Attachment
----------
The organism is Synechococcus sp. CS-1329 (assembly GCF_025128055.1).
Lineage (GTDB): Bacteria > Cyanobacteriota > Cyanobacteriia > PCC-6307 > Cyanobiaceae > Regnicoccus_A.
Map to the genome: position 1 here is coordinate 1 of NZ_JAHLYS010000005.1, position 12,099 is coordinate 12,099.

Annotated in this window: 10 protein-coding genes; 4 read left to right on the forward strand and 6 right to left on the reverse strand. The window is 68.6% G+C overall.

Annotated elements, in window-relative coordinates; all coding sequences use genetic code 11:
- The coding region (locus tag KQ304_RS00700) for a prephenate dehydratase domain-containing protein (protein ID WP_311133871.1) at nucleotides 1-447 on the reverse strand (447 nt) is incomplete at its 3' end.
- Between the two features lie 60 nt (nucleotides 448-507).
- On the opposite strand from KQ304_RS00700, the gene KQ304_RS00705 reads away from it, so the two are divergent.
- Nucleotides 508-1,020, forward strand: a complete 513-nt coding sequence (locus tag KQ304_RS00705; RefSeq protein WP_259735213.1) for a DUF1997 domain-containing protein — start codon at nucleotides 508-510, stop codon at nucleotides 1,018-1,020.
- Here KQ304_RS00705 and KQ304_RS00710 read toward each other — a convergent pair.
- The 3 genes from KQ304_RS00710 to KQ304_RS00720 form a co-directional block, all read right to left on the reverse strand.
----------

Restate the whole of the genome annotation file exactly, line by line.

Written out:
The organism is Synechococcus sp. CS-1329 (assembly GCF_025128055.1).
Lineage (GTDB): Bacteria > Cyanobacteriota > Cyanobacteriia > PCC-6307 > Cyanobiaceae > Regnicoccus_A.
Map to the genome: position 1 here is coordinate 1 of NZ_JAHLYS010000005.1, position 12,099 is coordinate 12,099.

Annotated in this window: 10 protein-coding genes; 4 read left to right on the forward strand and 6 right to left on the reverse strand. The window is 68.6% G+C overall.

Annotated elements, in window-relative coordinates; all coding sequences use genetic code 11:
- The coding region (locus tag KQ304_RS00700) for a prephenate dehydratase domain-containing protein (protein ID WP_311133871.1) at nucleotides 1-447 on the reverse strand (447 nt) is incomplete at its 3' end.
- Between the two features lie 60 nt (nucleotides 448-507).
- On the opposite strand from KQ304_RS00700, the gene KQ304_RS00705 reads away from it, so the two are divergent.
- Nucleotides 508-1,020, forward strand: a complete 513-nt coding sequence (locus tag KQ304_RS00705; RefSeq protein WP_259735213.1) for a DUF1997 domain-containing protein — start codon at nucleotides 508-510, stop codon at nucleotides 1,018-1,020.
- Here KQ304_RS00705 and KQ304_RS00710 read toward each other — a convergent pair.
- The 3 genes from KQ304_RS00710 to KQ304_RS00720 form a co-directional block, all read right to left on the reverse strand.